The capper on the day? When the Brewers scored their 20th run, a portion of what little remained of the crowd sent up a sarcastic cheer.
Given recent developments, maybe it’s time to burn that hat.
CAH Bucs Cubs0709 8
(Photo: Christopher Horner  |  Tribune-Review)
It was in 2011 that the Pirates finally were showing signs of maybe, possibly, hopefully, perhaps turning the corner. Of course, now we know the answer was yes, they were. Sort of.
The season still ended with 90 losses, but there was a flash of excitement in July, when the Pirates mingled among the NL Central leaders for a week or so before the bottom fell out.
Still, the Pirates contending so late in the season was unheard of at PNC Park. When the Cubs visited for the opener of a weekend series July 8, the Pirates were three games above .500, and buzz around the ballpark was hopeful, if wary.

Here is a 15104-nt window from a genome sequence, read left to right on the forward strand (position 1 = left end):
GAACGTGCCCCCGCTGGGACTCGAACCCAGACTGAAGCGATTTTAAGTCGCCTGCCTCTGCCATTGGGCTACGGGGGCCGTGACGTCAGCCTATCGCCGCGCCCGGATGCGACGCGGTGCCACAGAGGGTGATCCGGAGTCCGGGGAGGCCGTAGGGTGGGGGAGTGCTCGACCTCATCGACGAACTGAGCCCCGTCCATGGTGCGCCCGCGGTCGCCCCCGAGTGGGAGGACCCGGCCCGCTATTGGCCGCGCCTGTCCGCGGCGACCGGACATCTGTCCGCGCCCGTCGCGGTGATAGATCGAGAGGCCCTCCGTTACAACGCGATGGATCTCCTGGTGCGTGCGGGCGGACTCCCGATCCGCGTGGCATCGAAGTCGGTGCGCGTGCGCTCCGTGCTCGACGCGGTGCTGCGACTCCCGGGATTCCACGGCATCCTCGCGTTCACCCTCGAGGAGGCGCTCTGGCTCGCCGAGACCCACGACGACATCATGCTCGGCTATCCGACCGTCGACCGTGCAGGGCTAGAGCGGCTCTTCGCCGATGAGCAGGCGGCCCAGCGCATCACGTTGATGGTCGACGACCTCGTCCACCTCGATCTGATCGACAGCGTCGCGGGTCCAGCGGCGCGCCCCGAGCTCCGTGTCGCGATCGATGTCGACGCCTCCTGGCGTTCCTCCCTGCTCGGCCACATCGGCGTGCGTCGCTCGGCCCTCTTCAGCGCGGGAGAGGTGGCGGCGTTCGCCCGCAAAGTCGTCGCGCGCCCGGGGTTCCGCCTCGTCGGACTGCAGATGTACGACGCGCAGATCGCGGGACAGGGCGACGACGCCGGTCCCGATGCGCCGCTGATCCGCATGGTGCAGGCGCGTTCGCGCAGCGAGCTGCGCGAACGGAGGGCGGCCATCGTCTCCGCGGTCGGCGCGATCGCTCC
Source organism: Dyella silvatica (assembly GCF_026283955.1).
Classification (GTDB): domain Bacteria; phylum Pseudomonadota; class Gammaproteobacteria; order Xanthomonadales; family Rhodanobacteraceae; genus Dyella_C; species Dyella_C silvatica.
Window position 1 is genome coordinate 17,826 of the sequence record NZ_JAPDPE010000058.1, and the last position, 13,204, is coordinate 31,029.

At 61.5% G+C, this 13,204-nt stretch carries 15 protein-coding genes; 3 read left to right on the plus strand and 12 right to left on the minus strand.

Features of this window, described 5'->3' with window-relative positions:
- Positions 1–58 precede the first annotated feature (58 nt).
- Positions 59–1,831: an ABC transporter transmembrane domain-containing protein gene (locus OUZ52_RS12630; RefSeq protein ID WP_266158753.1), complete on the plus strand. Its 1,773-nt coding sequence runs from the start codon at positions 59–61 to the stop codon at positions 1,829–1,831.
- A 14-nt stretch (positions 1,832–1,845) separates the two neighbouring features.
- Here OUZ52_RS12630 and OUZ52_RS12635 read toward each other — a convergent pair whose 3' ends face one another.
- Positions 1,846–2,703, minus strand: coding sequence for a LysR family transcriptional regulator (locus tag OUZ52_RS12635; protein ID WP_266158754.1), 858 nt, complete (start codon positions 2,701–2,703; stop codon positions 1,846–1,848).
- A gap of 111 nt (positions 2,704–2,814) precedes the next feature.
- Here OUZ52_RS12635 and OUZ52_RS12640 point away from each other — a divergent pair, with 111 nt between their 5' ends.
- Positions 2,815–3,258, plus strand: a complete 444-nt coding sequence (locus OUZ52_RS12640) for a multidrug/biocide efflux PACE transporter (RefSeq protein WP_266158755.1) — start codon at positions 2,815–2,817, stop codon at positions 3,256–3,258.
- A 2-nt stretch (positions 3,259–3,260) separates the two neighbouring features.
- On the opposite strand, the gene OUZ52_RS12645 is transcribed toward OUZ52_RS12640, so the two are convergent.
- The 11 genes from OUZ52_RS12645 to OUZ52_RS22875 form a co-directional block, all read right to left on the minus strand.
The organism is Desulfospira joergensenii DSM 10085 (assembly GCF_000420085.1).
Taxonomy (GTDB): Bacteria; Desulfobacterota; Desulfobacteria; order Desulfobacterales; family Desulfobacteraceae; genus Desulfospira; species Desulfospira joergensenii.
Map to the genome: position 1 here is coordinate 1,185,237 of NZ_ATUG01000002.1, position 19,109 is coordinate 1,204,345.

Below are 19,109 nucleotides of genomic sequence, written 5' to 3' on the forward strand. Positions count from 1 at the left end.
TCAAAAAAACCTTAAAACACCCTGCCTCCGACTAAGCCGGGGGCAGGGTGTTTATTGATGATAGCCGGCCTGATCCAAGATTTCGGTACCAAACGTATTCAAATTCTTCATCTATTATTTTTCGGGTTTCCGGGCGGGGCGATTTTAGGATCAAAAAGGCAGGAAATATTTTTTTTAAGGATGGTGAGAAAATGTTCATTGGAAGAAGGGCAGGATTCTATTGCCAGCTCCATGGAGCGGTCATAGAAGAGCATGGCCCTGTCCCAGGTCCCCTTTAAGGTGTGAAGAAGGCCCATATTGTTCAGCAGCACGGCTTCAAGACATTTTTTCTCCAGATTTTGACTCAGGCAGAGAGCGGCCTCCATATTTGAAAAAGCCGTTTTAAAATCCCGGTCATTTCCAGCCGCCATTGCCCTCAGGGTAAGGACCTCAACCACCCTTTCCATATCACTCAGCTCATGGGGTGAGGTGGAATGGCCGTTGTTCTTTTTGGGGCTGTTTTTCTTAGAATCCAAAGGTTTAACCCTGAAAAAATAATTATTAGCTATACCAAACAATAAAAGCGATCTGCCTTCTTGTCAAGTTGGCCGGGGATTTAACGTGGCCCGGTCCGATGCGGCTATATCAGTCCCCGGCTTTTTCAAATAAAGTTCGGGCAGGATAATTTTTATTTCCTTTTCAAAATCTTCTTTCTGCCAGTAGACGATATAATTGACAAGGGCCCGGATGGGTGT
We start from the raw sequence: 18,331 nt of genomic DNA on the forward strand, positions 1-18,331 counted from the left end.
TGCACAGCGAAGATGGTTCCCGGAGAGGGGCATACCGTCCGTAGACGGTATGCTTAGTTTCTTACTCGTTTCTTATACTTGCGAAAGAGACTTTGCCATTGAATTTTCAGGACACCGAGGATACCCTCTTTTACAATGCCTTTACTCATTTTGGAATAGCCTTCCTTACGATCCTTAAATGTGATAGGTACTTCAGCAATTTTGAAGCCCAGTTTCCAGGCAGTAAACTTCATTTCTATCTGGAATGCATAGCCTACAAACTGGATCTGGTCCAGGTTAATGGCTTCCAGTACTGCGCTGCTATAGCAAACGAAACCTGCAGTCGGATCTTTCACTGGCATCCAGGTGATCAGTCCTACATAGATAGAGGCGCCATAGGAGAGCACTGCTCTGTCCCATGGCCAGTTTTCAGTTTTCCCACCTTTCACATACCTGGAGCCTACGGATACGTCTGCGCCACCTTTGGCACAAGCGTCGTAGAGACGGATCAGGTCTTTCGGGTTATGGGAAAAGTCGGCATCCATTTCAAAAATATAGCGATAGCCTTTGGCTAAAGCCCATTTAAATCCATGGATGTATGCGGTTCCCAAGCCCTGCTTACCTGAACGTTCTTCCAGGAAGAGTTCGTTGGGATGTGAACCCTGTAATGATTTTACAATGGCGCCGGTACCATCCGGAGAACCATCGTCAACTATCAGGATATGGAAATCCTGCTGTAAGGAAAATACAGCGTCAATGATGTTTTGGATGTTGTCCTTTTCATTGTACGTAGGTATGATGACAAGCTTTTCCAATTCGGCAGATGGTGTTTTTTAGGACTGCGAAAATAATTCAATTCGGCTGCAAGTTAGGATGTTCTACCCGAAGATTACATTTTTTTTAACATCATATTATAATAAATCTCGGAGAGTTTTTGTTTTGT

It was a tight game that saw the Pirates rally from deficits twice before Chicago took a 4-3 lead in the eighth inning. For the Pirates of the previous two decades, a comeback likely wouldn’t have been in the offing.
Enter Michael McKenry.
The stocky catcher — nicknamed “The Fort” for his defense and his name’s similarity to the national anthem’s Fort McHenry — had just eight hitless at-bats in the majors before the Pirates acquired him in June 2011. Suddenly thrust into a big role and as blue-collar as they come, he endeared himself to Pittsburghers against the Cubs.
After the Pirates knotted the game at four runs with two outs, McKenry put every member of the crowd of 37,140 at the edge of their seat with a dramatic eight-pitch at-bat that ended with him crushing a three-run homer to left field. It was the first home run of his career and even drew a curtain call.
For that night and through the end of the month, the city was reminded of just how exciting a playoff chase could be. Two seasons later, the chase was finally over.
(Photo: Philip G. Pavely  |  Tribune-Review)
In a city fortunate to have a deep roster of vivd sports memories, it’s hard to tell how the Pirates’ 2013 Wild Card Game victory against the Reds will hold up over time.